Europe seems to face a pretty simple choice. Move to fiscal integration or break up the Euro zone. But what model of fiscal integration will work?
Clearly a highly integrated system dominated by a federal taxing and spending authority will not be accepted. But fiscal integration must have enough teeth to provide system-wide stability and to overcome economic differences between European states.
With this in mind, the Australian model of federation might be a good starting point. Remember that in 1901, federation brought together a group of states with very diverse economic backgrounds. For the past century, those states have found it beneficial to stay in the federation despite fluctuating economic fortunes.
Federation moved a significant amount (but not all) taxing power to the Commonwealth. For example Reinhardt and Steel (2006) note that:
Between 1915 and 1942, income taxes were levied at both the state and federal level, leading to complexity and inequitable taxation of income across states.
Chart 1 in their paper suggests that the share of tax raising was about 20-30% State/80-70% Federal in the first couple of decades of federation.
While the federal government raised most of the revenue, the states did most of the spending:
The Australian Constitution allocated the majority of expenditure responsibilities to the states (p.6).
The federal government could not discriminate between states or parts of states in how it taxed under the constitution. So there was a need for fiscal equalization.
It was not long after Federation that fiscal inequality between the states led to federal funding in support of fiscal equalisation. In 1910-11, Western Australia requested fiscal assistance to compensate for the loss of tariffs, which had been its primary revenue source. In 1911-12, Tasmania was also a recipient of federal government grants, and South Australia became a recipient in the 1920s. Over time, horizontal fiscal equalisation was formalised with an independent body recommending distribution of federal government grants based on fiscal need (p.7).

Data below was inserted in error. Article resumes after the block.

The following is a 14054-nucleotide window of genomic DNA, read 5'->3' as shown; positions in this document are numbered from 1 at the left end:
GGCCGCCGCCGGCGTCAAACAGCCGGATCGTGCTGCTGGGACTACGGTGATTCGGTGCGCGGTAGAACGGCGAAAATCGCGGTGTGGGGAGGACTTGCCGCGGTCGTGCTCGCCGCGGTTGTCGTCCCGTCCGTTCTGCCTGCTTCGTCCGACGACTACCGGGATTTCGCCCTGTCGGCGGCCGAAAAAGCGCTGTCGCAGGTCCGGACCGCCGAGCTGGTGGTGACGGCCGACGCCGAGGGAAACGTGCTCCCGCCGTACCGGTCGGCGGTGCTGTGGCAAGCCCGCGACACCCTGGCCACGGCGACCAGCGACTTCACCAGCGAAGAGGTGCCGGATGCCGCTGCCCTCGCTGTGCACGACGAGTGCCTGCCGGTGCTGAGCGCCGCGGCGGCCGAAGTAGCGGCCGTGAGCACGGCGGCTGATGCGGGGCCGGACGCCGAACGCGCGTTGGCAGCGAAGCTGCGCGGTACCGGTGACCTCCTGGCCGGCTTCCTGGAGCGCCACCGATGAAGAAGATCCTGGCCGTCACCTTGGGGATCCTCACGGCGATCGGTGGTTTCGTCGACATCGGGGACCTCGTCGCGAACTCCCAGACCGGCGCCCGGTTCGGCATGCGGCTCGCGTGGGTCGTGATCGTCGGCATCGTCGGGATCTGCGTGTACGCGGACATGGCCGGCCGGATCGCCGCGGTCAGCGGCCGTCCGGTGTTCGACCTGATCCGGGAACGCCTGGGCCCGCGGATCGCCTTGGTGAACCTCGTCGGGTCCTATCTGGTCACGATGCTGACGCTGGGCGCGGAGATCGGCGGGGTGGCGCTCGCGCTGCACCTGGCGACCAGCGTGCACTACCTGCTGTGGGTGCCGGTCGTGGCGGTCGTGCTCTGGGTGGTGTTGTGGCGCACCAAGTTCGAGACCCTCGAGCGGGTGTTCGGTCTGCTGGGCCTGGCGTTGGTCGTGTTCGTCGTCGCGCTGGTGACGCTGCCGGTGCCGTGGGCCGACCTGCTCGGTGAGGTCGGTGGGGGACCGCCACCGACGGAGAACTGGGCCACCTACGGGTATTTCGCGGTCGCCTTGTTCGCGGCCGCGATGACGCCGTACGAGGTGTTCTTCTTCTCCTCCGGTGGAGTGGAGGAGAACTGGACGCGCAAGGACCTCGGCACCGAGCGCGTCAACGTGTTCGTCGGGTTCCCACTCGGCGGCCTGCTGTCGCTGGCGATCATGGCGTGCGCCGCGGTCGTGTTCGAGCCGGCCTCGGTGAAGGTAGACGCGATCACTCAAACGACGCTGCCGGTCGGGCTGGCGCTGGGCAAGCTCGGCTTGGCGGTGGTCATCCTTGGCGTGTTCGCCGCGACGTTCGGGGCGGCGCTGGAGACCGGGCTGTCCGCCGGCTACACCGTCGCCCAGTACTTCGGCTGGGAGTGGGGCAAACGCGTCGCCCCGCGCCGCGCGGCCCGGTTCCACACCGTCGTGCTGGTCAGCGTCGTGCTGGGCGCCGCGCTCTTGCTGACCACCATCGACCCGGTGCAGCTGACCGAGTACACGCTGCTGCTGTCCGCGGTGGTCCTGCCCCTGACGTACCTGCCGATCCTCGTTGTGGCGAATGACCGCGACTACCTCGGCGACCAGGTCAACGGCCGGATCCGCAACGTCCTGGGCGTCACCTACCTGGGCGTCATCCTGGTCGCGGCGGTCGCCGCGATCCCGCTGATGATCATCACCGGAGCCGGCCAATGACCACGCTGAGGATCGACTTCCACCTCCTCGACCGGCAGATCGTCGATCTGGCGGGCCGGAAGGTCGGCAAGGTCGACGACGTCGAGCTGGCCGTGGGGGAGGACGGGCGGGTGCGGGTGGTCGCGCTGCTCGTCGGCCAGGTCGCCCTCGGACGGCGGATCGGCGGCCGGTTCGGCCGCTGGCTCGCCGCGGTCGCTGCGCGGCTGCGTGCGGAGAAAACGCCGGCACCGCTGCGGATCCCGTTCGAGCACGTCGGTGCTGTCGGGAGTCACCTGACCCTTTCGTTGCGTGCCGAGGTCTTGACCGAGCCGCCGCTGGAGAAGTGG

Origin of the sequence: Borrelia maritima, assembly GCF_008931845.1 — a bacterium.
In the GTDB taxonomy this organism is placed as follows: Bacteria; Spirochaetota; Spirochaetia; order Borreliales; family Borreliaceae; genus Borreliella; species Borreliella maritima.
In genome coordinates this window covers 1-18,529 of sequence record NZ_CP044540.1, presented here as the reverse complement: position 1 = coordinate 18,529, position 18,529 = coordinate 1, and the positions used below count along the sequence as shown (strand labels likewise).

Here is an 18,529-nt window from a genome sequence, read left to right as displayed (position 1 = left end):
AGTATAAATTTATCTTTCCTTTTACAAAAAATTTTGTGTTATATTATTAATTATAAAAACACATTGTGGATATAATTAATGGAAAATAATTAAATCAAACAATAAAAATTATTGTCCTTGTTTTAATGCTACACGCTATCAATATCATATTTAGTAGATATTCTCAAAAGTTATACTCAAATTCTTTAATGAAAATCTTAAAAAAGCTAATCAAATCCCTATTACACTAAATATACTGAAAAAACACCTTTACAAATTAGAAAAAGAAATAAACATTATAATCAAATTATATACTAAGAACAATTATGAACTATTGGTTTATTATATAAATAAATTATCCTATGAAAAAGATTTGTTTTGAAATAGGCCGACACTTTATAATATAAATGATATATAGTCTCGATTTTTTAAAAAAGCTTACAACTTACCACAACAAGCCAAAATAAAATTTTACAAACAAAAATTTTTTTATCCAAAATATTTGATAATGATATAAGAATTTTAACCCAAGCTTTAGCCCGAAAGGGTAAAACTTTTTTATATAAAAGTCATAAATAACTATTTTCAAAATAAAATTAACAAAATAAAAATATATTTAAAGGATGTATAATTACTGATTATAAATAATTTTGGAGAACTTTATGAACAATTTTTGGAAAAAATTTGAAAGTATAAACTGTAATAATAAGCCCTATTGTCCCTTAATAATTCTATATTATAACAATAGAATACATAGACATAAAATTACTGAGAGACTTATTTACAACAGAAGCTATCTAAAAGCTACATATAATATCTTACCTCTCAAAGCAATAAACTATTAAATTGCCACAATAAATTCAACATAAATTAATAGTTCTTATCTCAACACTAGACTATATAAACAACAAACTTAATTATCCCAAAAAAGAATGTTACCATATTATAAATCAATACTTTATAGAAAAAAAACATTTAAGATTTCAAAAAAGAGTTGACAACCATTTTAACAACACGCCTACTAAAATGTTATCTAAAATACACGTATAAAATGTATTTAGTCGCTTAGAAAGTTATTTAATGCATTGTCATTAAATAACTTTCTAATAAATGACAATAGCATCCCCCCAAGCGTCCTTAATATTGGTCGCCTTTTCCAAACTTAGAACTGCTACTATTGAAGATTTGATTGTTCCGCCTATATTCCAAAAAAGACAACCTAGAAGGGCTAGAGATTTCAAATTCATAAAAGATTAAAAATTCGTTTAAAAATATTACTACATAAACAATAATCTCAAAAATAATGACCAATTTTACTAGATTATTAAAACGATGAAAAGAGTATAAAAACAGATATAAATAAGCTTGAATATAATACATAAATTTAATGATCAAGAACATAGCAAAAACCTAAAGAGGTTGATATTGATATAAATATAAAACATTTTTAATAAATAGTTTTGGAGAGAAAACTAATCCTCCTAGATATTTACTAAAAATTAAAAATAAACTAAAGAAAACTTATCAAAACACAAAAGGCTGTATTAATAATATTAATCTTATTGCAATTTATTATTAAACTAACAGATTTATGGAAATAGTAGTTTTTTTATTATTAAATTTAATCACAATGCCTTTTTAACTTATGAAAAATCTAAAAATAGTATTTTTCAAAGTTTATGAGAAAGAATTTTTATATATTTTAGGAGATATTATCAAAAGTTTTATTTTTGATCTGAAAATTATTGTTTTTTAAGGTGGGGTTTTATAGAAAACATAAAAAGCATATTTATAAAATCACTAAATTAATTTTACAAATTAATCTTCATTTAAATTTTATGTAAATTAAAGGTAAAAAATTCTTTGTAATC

Fiscal equalization continues through the Commonwealth Grants Commission up to today – although the focus has shifted explicitly to the GST revenues in recent years.
Now, Australia’s fiscal equilization scheme is not perfect. When times are good out west (as now) the WA government complains that it is subsidizing the eastern states. When mining is in the doldrums, Victoria and NSW complain about subsidizing the west. Everyone complains about subsidizing Tasmania.
But this is how it should be. Fiscal equilization can only be stable if the funds flow in different directions at different times as the economic fortunes of regions change. (One colleague – who will remain nameless – did suggest to me that we just throw Tasmania out as they never seem to ‘transfer out’ funds. I think this is short sighted. After all, not all retired people like the sun so without Tasmania, where will they go?)
So a modified Australian model might help Europe. Of course, the devil is in the detail, but at least the Australian experience provides a moderate and workable template. And, for Europe, the alternative seems much worse.